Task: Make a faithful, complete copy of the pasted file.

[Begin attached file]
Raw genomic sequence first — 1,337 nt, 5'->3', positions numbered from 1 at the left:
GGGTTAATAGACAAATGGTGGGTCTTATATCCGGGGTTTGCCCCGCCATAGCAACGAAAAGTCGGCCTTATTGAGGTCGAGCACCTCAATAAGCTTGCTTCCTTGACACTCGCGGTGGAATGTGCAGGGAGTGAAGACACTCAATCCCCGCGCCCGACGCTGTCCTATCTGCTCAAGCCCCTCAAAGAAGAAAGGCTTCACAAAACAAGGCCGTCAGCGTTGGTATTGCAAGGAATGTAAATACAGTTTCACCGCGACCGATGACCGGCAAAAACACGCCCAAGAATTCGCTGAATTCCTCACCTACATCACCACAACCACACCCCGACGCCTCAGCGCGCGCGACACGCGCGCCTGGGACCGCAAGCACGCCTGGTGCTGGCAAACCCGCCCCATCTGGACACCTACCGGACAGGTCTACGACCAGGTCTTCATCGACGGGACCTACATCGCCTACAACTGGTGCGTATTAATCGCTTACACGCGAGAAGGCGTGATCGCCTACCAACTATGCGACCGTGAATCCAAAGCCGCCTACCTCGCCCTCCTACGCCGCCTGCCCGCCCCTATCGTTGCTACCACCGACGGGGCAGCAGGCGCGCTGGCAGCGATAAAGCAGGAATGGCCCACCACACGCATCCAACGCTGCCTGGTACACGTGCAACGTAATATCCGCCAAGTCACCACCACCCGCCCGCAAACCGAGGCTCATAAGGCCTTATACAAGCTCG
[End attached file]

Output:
Raw genomic sequence first — 1,337 nt, 5'->3', positions numbered from 1 at the left:
GGGTTAATAGACAAATGGTGGGTCTTATATCCGGGGTTTGCCCCGCCATAGCAACGAAAAGTCGGCCTTATTGAGGTCGAGCACCTCAATAAGCTTGCTTCCTTGACACTCGCGGTGGAATGTGCAGGGAGTGAAGACACTCAATCCCCGCGCCCGACGCTGTCCTATCTGCTCAAGCCCCTCAAAGAAGAAAGGCTTCACAAAACAAGGCCGTCAGCGTTGGTATTGCAAGGAATGTAAATACAGTTTCACCGCGACCGATGACCGGCAAAAACACGCCCAAGAATTCGCTGAATTCCTCACCTACATCACCACAACCACACCCCGACGCCTCAGCGCGCGCGACACGCGCGCCTGGGACCGCAAGCACGCCTGGTGCTGGCAAACCCGCCCCATCTGGACACCTACCGGACAGGTCTACGACCAGGTCTTCATCGACGGGACCTACATCGCCTACAACTGGTGCGTATTAATCGCTTACACGCGAGAAGGCGTGATCGCCTACCAACTATGCGACCGTGAATCCAAAGCCGCCTACCTCGCCCTCCTACGCCGCCTGCCCGCCCCTATCGTTGCTACCACCGACGGGGCAGCAGGCGCGCTGGCAGCGATAAAGCAGGAATGGCCCACCACACGCATCCAACGCTGCCTGGTACACGTGCAACGTAATATCCGCCAAGTCACCACCACCCGCCCGCAAACCGAGGCTCATAAGGCCTTATACAAGCTCG